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bob, of course, the video we just saw and what nick was saying there. someone was eye balling him in some way, shape or form. we saw the russians be confused in years prior, hoping they had killed al baghdadi in an air strike, that turned out not to be true. does this surprise you? one is the location, right? this would have had to have been dema commandos, boots on the ground doing this. >> it doesn't surprise me at all, paula. in a raid like this, it's uniform. maxim maximum violence. they came in with a lot of forces. they came in with total
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intelligence, what the neighborhood was like. who was armed. if there's any machine guns, armor, positions of it. when they come in, they take it all out. nothing moves. anything moves, it's shot and killed. going in to get baghdadi, it was definitely -- they probably wanted to know it was him. they come with so much force. and going back to be the intelligence. the troops have to know where baghdadi is. they cannot take the risk of his being moved at the last minute. it's happened in tehran and the rest of it. they know their lesson. there's no force that will take them on.
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the only way to conduct a raid of this size, is from turkey. whether the turks located baghdadi, there's a possibility, and he didn't know. he had to hide, that tells us he was on the run and was desperate. it was a matter of time before he would be found. >> was it intelligence help from turkey that helped locate him? perhaps yes. perhaps not. and what repuercussions, that had, when we saw the united states allow turkey to move into that area of syria. speculation? go ahead, bob. >> we should speculate. the turks at this point, donald trump, a big favor. and this might be it. go get baghdad di. a lot of pro-turkish militias out there.
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islamist groups, that would have been able to collect intelligence and install cameras on baghdadi's place. all sorts of possibilities here. this couldn't have been done by american forces in iraq or by sea. you would need support, radar jammers, everything else. >> understood. turkey is a nato ally. about the location. that's significant here, as well. we've been hearing for years, those fighters for isis knew where to go. turkey, still, has a huge problem on that border. even now that baghdadi may be dead. >> they have a huge problem.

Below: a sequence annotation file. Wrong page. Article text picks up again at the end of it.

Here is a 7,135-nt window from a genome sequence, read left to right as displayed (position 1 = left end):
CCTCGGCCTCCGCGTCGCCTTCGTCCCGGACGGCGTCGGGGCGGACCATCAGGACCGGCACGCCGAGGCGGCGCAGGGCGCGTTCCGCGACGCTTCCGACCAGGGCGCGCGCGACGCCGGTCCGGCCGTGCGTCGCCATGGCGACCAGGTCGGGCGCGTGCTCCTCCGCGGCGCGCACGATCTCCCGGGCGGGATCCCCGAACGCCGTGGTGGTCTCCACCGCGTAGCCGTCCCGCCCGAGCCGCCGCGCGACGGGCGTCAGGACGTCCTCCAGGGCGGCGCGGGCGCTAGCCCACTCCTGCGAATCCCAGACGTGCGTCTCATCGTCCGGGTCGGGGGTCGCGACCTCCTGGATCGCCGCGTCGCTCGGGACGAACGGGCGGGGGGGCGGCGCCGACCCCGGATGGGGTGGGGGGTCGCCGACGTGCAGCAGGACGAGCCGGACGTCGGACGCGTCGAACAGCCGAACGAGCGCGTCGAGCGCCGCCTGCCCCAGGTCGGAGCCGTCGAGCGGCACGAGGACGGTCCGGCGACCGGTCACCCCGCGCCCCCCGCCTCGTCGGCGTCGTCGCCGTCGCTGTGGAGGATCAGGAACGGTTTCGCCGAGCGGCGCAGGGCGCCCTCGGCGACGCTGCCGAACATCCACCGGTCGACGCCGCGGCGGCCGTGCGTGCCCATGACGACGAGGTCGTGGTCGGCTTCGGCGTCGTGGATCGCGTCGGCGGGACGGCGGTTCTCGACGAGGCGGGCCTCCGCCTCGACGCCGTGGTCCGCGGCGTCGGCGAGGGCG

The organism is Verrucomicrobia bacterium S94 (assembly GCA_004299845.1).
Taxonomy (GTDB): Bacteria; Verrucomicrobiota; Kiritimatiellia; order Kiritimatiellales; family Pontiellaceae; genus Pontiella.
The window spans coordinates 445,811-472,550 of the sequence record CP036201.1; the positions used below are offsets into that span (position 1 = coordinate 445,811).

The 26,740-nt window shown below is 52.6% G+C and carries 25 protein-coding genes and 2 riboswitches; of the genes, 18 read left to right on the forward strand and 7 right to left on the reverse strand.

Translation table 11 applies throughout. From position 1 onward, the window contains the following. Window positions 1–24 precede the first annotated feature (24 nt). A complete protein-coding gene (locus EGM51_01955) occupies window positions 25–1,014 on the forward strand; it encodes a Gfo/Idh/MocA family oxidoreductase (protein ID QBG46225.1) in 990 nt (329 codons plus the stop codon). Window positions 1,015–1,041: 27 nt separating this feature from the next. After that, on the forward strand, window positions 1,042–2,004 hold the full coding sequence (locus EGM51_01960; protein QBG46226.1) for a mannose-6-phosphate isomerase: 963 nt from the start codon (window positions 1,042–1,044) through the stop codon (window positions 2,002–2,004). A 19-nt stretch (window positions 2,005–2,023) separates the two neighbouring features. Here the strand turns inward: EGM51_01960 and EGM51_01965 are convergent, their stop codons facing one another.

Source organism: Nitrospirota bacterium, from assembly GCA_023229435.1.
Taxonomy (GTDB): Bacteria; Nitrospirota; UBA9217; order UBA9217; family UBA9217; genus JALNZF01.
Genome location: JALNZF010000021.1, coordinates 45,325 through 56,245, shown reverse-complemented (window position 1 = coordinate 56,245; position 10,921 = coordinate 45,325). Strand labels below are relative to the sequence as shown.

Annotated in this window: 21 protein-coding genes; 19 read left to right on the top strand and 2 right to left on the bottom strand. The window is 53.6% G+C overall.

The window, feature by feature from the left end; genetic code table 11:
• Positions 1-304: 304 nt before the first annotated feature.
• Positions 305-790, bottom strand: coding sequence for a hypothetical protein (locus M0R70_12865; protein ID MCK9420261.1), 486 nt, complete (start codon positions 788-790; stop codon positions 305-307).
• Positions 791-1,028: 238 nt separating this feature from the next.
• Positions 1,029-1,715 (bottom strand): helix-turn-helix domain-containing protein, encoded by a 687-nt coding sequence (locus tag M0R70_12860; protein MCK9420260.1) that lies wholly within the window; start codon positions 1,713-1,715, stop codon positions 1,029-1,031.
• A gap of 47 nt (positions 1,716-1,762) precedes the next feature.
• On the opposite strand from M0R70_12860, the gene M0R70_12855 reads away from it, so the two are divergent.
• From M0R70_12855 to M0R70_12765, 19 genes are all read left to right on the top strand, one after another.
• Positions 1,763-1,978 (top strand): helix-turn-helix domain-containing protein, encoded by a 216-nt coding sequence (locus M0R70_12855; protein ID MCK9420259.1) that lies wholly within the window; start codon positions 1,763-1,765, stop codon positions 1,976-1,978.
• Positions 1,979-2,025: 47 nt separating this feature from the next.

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syria will be a mess for a long time. there's going to be new islamic groups rising there. and sealing that border is very difficult. turkey is playing a dangerous game. turkey knows that getting rid of baghdadi isn't the end of this war. that's one of the reasons they insisted on going in. they had airports attacked. they lost a lot of people. they are sitting on a volcano. so, one of the reasons they convinced trump to pull out of syria. they stepped in and did it themselves. >> reporter: in the process of getting that buffer zone. saying, if you can't get out of the buffer zone, we'll do it ourselves. bob, we'll leave it there. stand by us, as we follow a u.s. military raid that's believed to have killed the leader of isis. chevy's the only brand...
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welcome back. we continue to follow major
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breaking news concerning isis. the head of isis was reportedly killed in a raid. apparently, officials de s raidd al baghdadi detonated a suicide vest during the raid. donald trump is going to make an announcement on foreign policy. that's all we know right now. i want to explain what we're looking at. that's video just in to cnn. it's being circulated by syrian activists. we cannot authenticate this. it does appear to show an air operation in northern idlib province. that's close to the turkish border. activists believe it is part of the raid targeting al baghdadi. we cannot confirm that's what you're looking at.
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but this is the video making the rounds by the syrian activists. want to go to kyle sam on the turkish/syria border. the location is shocking. in that context, we've heard from the last few hours, this is a very populated area there. talking about hundreds of thousands of civilians. >> yeah. of course, there's been hundreds of thousands of refugees driven out of cities like aleppo, forced into this one area, outside of the control of the syrian government. and its russian allies, they remain victims of air strikes by russian and syrian aircraft, and artillery attack. it is an area, in part, that has turkish troops on the ground as part of the deal to try to
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de-escalate that area. now, within that context, we've got, what was known as the al qaeda franchise that is the dominant group, really, throughout that region. they are staunch enemies, with the so-called islamic state. in some respect, it might be the last place you would want to go and i'd, if you were al baghdadi. the man who declared himself in the view of al qaeda, the caliphate, and now, heighting just five or six miles inside the syrian territory, close to the turkish border, vulnerable to exposure. not only to al qaeda, but other groups there. one element that's not there in any significant number, are the kurds of the democratic forces.